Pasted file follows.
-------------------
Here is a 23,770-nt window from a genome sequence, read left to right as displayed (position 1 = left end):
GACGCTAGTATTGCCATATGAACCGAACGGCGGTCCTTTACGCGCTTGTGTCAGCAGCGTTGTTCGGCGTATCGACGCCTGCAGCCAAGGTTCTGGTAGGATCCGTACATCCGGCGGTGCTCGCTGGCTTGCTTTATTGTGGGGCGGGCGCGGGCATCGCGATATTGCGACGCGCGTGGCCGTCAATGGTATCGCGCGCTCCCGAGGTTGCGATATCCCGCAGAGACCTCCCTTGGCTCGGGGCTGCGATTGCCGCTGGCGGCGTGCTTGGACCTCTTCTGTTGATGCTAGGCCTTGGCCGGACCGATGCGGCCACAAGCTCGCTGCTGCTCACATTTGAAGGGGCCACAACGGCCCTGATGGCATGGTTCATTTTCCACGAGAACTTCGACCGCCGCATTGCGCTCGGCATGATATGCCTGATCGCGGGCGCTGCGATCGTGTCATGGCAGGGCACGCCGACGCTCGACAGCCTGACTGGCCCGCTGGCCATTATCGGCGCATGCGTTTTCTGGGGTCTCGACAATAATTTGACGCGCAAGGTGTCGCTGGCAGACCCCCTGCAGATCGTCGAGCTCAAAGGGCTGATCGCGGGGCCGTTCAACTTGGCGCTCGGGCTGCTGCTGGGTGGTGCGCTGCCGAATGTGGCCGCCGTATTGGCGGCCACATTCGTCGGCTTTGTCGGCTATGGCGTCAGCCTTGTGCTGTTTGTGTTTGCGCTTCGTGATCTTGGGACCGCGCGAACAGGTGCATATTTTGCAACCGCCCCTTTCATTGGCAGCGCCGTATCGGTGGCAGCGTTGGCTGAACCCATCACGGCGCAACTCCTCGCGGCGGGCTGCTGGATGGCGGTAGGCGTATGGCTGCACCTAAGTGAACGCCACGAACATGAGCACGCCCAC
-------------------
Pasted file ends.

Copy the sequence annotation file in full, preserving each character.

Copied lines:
Here is a 23,770-nt window from a genome sequence, read left to right as displayed (position 1 = left end):
GACGCTAGTATTGCCATATGAACCGAACGGCGGTCCTTTACGCGCTTGTGTCAGCAGCGTTGTTCGGCGTATCGACGCCTGCAGCCAAGGTTCTGGTAGGATCCGTACATCCGGCGGTGCTCGCTGGCTTGCTTTATTGTGGGGCGGGCGCGGGCATCGCGATATTGCGACGCGCGTGGCCGTCAATGGTATCGCGCGCTCCCGAGGTTGCGATATCCCGCAGAGACCTCCCTTGGCTCGGGGCTGCGATTGCCGCTGGCGGCGTGCTTGGACCTCTTCTGTTGATGCTAGGCCTTGGCCGGACCGATGCGGCCACAAGCTCGCTGCTGCTCACATTTGAAGGGGCCACAACGGCCCTGATGGCATGGTTCATTTTCCACGAGAACTTCGACCGCCGCATTGCGCTCGGCATGATATGCCTGATCGCGGGCGCTGCGATCGTGTCATGGCAGGGCACGCCGACGCTCGACAGCCTGACTGGCCCGCTGGCCATTATCGGCGCATGCGTTTTCTGGGGTCTCGACAATAATTTGACGCGCAAGGTGTCGCTGGCAGACCCCCTGCAGATCGTCGAGCTCAAAGGGCTGATCGCGGGGCCGTTCAACTTGGCGCTCGGGCTGCTGCTGGGTGGTGCGCTGCCGAATGTGGCCGCCGTATTGGCGGCCACATTCGTCGGCTTTGTCGGCTATGGCGTCAGCCTTGTGCTGTTTGTGTTTGCGCTTCGTGATCTTGGGACCGCGCGAACAGGTGCATATTTTGCAACCGCCCCTTTCATTGGCAGCGCCGTATCGGTGGCAGCGTTGGCTGAACCCATCACGGCGCAACTCCTCGCGGCGGGCTGCTGGATGGCGGTAGGCGTATGGCTGCACCTAAGTGAACGCCACGAACATGAGCACGCCCAC